Using traditional materials and adapting each to the personal needs of the students, Kelly designed the program to rely on volunteer catechists to work with students on a one-to-one basis. Rather than focusing on the student’s disability, catechists learned to look for the strengths of each student and adapt materials for individual learning. The program was so successful that other parishes wanted to enroll their students in the St. Gregory the Great program.
“At first, St. Gregory paid for everything, and then in 1992, we decided to collaborate with other parishes to financially support the program as well as to help in supplying volunteers for the program,” she said. “We renamed the program ARISE, which stands for Association for Religious Instruction Special Education and includes St. Rita, Our Lady of Lourdes, St. James, Holy Assumption, St. Augustine and St. Alphonsus parishes.”
The mission of the ARISE program is to provide quality religious education for parish children, teens and adults who are challenged with disabilities. ARISE serves students with varying degrees of learning disabilities, cognitive disabilities, and emotional disabilities, including but not limited to Down syndrome, Fragile X Syndrome, Autism Spectrum and Attention Deficit Hyperactivity Disorder.
Classes meet on Monday nights from October through May, with individualized instruction for children and teens. Adults meet in a small group setting taking courses similar to a college setting; it is another way Kelly goes out of her way to ensure each individual is treated with dignity.
“I wanted to set this up so the adults didn’t feel like they were going to class like the children, so they begin classes a little later on Monday evenings,” she explained. “I sent out fliers with a choice of three course offerings. They pick out the one they want for each semester. It works very well. We also have some involved in the RCIA program, and that has been very successful.”
After 30 years of juggling the ARISE program with her vocation as a wife to husband Jack, mother of three children, and working fulltime for Milwaukee Public Schools as a substitute teacher, and the School to Work Transition Program, Kelly retired May 2, from her position at St. Gregory the Great.
Mandi Bottomley, a member of St. Catherine Parish, Milwaukee, has been hired to coordinate the ARISE program.
“I have been thinking about this for a couple of years,” Kelly admitted. “I knew I didn’t want to do this until I was very old. I am in my 50s now – I just have the desire to do something else, try another area of ministry, and while it is very hard to let go of this program, it is time for me to work in the background and let someone else be in charge.”
Despite her decision, leaving the ARISE program is difficult for Kelly, who has written countless grants to fund educational materials, worked side-by-side with long-term catechists, and, of course, the many special needs students ingrained on her heart.
“The volunteers have been fantastic over the years,” she said. “I respect them completely. It is a big commitment to be there every Monday night and some have been with me more than 15 years. I have grown very attached to the families and the students and will miss not seeing them every week. Of course, I will probably pop my head in there now and then to see if they need any help – I’m not sure if I can stay completely away.”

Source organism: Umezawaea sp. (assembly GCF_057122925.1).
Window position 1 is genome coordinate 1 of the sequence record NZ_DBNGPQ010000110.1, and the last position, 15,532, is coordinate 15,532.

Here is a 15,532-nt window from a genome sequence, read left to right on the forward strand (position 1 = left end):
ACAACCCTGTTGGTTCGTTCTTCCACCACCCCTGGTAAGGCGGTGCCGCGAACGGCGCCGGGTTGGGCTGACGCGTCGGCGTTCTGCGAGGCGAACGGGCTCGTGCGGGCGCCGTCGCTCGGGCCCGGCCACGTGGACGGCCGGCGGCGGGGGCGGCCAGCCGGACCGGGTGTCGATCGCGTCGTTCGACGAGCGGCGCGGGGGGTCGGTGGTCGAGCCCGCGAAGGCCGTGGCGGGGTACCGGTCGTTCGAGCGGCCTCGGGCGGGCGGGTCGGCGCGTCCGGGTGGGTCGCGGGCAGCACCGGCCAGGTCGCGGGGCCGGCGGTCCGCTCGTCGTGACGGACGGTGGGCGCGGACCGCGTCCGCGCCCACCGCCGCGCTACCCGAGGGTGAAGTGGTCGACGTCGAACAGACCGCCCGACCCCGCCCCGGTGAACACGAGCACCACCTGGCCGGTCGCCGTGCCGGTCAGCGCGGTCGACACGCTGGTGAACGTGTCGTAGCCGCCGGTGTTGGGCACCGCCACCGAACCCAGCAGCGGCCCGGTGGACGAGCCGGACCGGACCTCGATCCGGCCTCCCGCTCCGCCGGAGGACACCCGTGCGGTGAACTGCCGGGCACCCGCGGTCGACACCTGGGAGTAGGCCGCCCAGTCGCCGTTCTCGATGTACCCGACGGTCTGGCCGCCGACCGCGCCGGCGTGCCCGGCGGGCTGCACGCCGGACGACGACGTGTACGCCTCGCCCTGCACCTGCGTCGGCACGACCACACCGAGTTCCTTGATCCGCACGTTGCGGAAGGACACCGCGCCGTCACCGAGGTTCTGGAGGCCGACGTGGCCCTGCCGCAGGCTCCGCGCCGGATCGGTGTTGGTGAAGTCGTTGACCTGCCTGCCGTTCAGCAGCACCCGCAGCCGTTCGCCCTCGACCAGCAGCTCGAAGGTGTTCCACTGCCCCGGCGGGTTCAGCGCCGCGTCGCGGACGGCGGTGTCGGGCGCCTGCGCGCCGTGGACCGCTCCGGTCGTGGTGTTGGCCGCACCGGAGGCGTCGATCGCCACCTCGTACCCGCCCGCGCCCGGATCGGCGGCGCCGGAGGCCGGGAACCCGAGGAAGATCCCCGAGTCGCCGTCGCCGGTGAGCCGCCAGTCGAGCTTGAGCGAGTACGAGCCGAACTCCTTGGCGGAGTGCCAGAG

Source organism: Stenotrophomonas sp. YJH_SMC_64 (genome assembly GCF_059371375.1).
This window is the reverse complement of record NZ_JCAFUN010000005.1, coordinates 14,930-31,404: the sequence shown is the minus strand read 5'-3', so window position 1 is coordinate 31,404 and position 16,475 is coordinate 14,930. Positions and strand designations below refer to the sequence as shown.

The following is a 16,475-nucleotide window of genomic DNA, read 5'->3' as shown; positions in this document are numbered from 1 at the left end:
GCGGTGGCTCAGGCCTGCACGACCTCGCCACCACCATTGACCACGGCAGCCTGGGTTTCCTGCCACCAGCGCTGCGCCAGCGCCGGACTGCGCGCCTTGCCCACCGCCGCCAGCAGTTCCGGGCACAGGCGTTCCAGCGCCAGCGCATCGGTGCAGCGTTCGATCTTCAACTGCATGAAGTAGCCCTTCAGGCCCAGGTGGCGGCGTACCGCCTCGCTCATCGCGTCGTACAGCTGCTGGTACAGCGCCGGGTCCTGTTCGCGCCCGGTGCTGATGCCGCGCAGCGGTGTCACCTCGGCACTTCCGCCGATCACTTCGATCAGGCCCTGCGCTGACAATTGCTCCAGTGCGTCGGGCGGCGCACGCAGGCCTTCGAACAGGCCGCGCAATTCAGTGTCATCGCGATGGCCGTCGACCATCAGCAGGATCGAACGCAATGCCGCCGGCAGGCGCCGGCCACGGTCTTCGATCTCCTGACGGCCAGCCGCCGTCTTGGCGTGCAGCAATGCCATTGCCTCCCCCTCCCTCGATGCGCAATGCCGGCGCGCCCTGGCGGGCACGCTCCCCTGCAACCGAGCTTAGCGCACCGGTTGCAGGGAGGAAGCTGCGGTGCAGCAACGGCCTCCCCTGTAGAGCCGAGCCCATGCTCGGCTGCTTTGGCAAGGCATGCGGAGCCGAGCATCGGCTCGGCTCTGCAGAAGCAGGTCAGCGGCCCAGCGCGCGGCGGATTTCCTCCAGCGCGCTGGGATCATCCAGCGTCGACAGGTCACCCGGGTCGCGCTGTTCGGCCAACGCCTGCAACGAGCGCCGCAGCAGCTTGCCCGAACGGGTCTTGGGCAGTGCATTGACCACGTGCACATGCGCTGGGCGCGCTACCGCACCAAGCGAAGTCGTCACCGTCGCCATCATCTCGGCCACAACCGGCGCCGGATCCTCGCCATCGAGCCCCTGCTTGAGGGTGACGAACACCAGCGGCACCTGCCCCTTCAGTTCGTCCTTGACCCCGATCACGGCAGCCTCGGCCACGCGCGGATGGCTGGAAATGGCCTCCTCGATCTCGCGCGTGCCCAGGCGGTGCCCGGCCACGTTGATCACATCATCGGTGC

Kelly’s hard work was rewarded each year through the shining eyes of students making their first reconciliation, first Communion and confirmation.
“Seeing their faces and how happy they are brings tears to my eyes,” she said. “Some of these parents thought their child would never have the sacraments and we may have helped it happen. You can really see the face of Jesus in our ARISE students’ faces. Now we know what God looks like as we are all created in the image and likeness of Christ.”
For St. Gregory the Great parishioners Cheryl and Kevin Stanke, having a program for their 14-year-old son, Daniel, who has Down syndrome, has brought him closer to God than they ever thought possible.
“I cannot say enough about the program or Susie,” said Cheryl. “She is so compassionate, kind and caring and goes out of her way to organize and arrange things to fit our schedules and whatever we want or need – she makes it happen.”
In April, Daniel made his first reconciliation after four years in the program.
“She accomplishes amazing things and has a calling from God for them – everything is always for the kids,” she said. “Daniel loves her so much; we had a closing program on May 2, and the deacon asked us to raise our right hands to bless Susie. Daniel stood right by her side; he adores her, she is just a fantastic person.”
While St. Gregory the Great parishioners Kathy and John Konetz are confident the next ARISE coordinator will do a wonderful job, it is too soon to think of Kelly’s replacement without shedding a few tears. Their son Andrew, 14, has attended the program for the past eight years and has thrived with the one-on-one attention from the catechist who has been with him from the beginning.
“Andrew is autistic; we are a Catholic family and have two other kids who have gone through the sacraments and we wanted him to learn about God and the sacraments. Because of the program, he has been able to receive the sacraments of holy Communion and reconciliation.”
Thanks to the compassionate and gentle guidance of Kelly and the volunteers, Andrew knows how to make the sign of the cross, has learned his prayers and is able to participate in Mass more often.
“This program has been super for him,” said Kathy, choking back tears. “She has such dedication, is compassionate, kind, and most of all patient. The kids all love her and shower her with hugs when they see her. Susie will be greatly missed and I think she will miss all of the kids too.”
Printed with permission from the Catholic Herald, newspaper for the Archdiocese of Milwaukee.